HARRISBURG, Pa. - A Pennsylvania federal court recently denied a preliminary injunction in Reilly v. City of Harrisburg, a case in which the plaintiffs have challenged a Harrisburg ordinance establishing a buffer zone around health care facilities.
The buffer zone ordinance established a 20-foot zone in which individuals may not congregate, patrol, picket or demonstrate. Such zones are typically created around clinics offering abortion services to ensure patient access.
In the 2014 U.S. Supreme Court case McCullen v. Coakley, the court ruled on a similar buffer zone case. A Massachusetts law established a 35-foot buffer zone around “reproductive health care facilities” -- basically non-hospital-based clinics offering abortion services.
“There is a fair rationale for that type of law,” Brian Connolly, an associate with the legal firm Otten Johnson Robinson Neff & Ragonetti, told the Pennsylvania Record.
“The law was enacted to allow safe access for women who were seeking services, but it’s also a matter of providing safe passage along the sidewalk.”
The government is permitted to restrict the time, place or manner of free speech as long as the restrictions pass a two-prong test: under “strict scrutiny,” they must be content-neutral and under intermediate scrutiny. Content-neutral restrictions must also be narrowly tailored to serve a significant governmental interest.
Although the restriction on speech is not required to be the least restrictive means available, it must allow for “ample alternative channels for communication,” court documents state.
Connolly said there was some dispute among the Supreme Court justices in McCullen on the question of content neutrality. If the buffer zone is prohibiting abortion protesters from entering the zone but allowing employees to enter, it could be argued that it is functionally restricting anti-abortion speech. The Supreme Court ultimately found that the restrictions were not related to the content of the speech.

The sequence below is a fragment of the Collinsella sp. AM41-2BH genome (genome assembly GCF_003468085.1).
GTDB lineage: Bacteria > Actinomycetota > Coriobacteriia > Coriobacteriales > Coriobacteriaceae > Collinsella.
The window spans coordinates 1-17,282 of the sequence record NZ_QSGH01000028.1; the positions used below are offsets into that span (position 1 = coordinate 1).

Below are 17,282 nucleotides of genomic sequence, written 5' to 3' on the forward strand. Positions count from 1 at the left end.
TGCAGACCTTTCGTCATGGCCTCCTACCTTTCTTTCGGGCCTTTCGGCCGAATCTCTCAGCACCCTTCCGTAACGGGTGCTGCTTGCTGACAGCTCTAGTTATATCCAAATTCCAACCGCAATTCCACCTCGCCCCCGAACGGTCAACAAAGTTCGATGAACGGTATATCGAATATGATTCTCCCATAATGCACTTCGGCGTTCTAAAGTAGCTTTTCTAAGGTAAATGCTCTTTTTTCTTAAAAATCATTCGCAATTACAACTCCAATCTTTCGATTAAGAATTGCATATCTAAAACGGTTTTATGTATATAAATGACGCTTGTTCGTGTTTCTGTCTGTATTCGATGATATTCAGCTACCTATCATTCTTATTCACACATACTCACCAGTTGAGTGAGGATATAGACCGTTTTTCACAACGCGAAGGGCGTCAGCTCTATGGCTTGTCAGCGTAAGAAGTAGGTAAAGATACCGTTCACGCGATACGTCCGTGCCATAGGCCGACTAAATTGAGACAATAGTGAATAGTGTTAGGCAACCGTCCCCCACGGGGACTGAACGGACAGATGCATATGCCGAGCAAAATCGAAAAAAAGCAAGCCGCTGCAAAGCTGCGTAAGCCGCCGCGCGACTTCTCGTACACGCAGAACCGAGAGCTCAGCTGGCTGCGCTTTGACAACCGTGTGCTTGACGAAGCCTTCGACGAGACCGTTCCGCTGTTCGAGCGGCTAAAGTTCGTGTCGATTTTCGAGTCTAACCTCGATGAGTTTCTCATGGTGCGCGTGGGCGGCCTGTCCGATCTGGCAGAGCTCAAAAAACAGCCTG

In the Harrisburg case, the district court, citing McCullen, deemed the restrictions to be content-neutral and is allowing the case to move forward to determine whether the law meets the narrow tailoring requirement. The court denied the preliminary injunction because the plaintiff did not demonstrate a high likelihood of success.
“It would seem that the plaintiff may have done a somewhat bad job of briefing the preliminary injunction," Connolly said.
In addition, the difference in the size of the buffer zone may prove to be significant in the court’s eyes.
“It’s an additional 15 feet in which people who want to engage in free speech and expression activities will be able to engage in those activities… That could be material,” Connolly said. However, the case is still in its early stages, he noted.
Cases like Reilly, at the district court level, likely will put the spotlight on the question of narrow tailoring.
“We’re seeing district courts having to grapple with this notion that they need to weigh evidence put forth by the government as to why the government chose that particular means of regulating the speech in question,” Connolly said.
The district court also ruled to dismiss several motions in the case: the claim that the buffer zone ordinance is unconstitutionally vague, the claim that it is a prior restraint, the selective enforcement claim, the substantive due process and equal protection claims, the free exercise claim and claims against the Harrisburg City Council and Mayor Eric Papenfuse.
In addition to moving forward with the narrow tailoring test, the court will consider the plaintiff’s claim that the ordinance is overly broad.